Above: the first (rejected) February layout illustration for "The Months"
Before I bought my Cintiq tablet, I had been working on a set-up that basically could not sustain me in my career as a children's illustrator in the 21st century. I was working on a Powerbook G4 and used a 3x5 Wacom Graphire tablet. It was my first lap top. When I bought it, I was under the impression that it would support doing heavyish graphics. Due to the portability factor, I went for it. Well, I was right, It did support graphic files, even really large ones. But what I did not anticipate was how hot the machine would get. That was something I discovered pretty quickly. But a more nervewracking problem with doing artwork on the machine was an issue of camouflage - the screen "trickery". The matte screen just did not show all the lumps and bumps in a working illustration. It read light yellow as white. It read light blue as white. Light grey? White again. And the sad part is that, half the time, I did not even realize it until WAY after the fact. I remember: I would make an update to my web site. Then, next day, I would go look at what I had done on a regular desktop computer monitor, live and online. I'd be absolutely horrified that the graphics had some blatant mistakes in them. Ugh!
I discovered that I hated using my lap top/tiny Wacom tablet for design work. I also discovered that I simply could not get used to illustrating with the small Wacom with the laptop screen. There was just something completely uncomfortable about the tiny tablet / lap top combo that eas pretty much unbearable. I'd used Wacom tablets (6x8 mostly) for years preceding this point, so it was not a "getting used to it" issue. It was just that the combo was not working, and it wasn't going to start working. If I was going to move forward in my career, I simply had to get the right tools—NO if's, ands or but's!
I had an experience which propelled me quickly to decide to make these major changes. It happened during my work on the book "The Months". Throughout the entire job, things on my end could have gone SO much easier had I had the proper tools and hardware. Not just the Wacom/lap top situation: I desperately needed a large-bed scanner, but I had only a little 8.5 x 11 one, and there was just no time to work on acquiring the larger-sized one that I needed during the working time frame of the job. I completed the project of course, and the book did see the light of day! But I learned some very valuable lessons. One of the most important was to suck it up and get the right tools to do the job right. After so many horrible scans and terrible time trying to retouch my watercolor paintings with the lap top / tiny Wacom Graphire combo, I decided, ENOUGH! I was a professional and I was going to buy the best tools I could. I was worth it, my work was worth it. I was not going to continue to compromise my goals and art career due to the lack of the equipment I needed to function in the present landscape.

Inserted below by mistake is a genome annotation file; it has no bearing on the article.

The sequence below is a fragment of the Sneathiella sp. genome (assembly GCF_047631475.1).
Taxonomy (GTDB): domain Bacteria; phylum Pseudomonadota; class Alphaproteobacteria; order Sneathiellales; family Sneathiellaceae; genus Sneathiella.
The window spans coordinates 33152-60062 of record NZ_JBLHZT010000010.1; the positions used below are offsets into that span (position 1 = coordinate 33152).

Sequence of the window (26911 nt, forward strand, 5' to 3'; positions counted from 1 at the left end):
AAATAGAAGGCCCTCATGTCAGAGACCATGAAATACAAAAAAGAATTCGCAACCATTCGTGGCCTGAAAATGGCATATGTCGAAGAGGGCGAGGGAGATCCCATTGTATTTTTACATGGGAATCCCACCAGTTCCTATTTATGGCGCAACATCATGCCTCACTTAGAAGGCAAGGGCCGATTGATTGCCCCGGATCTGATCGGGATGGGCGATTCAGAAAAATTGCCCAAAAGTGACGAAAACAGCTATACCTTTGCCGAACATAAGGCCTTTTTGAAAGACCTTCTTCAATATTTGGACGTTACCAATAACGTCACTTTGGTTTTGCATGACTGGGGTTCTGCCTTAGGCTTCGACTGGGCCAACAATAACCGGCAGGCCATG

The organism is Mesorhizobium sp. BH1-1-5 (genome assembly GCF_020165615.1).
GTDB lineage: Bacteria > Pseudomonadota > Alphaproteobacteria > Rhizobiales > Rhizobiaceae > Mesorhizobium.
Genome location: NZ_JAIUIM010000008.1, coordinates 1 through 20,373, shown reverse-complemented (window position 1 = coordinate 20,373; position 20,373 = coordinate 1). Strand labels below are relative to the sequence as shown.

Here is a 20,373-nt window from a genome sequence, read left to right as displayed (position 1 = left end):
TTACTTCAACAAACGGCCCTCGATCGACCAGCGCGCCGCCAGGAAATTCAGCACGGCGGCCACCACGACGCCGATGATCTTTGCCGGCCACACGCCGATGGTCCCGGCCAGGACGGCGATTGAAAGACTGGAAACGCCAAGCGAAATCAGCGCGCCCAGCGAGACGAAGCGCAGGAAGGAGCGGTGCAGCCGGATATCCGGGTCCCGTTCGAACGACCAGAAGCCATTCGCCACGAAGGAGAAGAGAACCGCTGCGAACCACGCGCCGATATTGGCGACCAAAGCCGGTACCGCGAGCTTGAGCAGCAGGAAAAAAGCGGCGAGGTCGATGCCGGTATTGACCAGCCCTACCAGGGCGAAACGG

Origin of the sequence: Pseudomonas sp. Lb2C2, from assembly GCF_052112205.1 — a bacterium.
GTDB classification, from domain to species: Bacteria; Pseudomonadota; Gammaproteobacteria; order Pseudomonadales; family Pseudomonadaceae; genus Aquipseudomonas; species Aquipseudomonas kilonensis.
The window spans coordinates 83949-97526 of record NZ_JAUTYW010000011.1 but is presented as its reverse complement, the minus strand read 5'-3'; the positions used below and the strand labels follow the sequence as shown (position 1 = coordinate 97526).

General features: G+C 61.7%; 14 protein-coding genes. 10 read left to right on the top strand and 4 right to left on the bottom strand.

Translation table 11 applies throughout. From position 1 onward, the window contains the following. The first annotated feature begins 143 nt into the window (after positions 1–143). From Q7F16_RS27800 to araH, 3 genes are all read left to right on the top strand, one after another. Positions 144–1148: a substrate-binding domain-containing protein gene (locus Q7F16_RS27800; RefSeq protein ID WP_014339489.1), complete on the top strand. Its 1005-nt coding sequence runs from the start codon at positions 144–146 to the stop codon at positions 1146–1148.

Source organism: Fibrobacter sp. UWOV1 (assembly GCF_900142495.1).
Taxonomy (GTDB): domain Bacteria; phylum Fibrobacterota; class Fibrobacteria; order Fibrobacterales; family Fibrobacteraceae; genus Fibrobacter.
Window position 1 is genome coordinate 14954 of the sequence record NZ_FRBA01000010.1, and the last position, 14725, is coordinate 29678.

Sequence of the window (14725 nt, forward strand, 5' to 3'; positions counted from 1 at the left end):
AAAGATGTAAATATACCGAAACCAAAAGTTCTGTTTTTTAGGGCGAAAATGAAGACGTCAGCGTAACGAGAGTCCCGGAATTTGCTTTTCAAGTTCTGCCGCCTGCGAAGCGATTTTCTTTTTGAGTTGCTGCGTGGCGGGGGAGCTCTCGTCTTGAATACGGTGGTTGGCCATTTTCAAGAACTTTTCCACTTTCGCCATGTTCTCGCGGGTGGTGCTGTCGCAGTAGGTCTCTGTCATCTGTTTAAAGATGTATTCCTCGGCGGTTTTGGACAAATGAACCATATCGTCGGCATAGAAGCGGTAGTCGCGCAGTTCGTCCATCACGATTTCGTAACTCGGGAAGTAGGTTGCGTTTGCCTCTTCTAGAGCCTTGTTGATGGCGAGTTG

Around that time, the Wacom Cintiq was the newest offering. I hemmed and hawed for months, but after chatting with Carlyn Beccia about the Cintiq, I was willing to jump in, sight unseen. I felt that, if I knew that Wacom tablets worked for me in general, then the Cintiq would be a great step up. I knew there would be a big learning curve, but there is a learning curve with everything. Honestly, if there's no learning curve with something new, then where's the challenge, and where's the reward? (A big thanks anain to Carlyn for kindly sharing her Cintiq insights with me when I was at that crossroads.)
Ok, I'm not implying that every artist needs a Cintiq, nor do I want you encourage you to go into major debt. I just think it is important for us to face the fact that, though our tools are expensive investments, they are not optional ones. Without the right tools, you can't compete AND you can't stretch yourself and your knowledge in the ways you NEED to be able to in this business. If you don't invest, you're basically putting up your own (very dense, very heavy) roadblocks to potential success.You're voting with silence, basically. Do what you can, within legal and moral means ;) , to get your workspace and tools as up to speed as possible.There are ways to cut corners: I bought my large-bed scanner refurbished. It was still very expensive, but it was a lot cheaper than buying new. The idea is, getting the tools that you NEED TO SUCCEED as an artist is a requirement, not an option.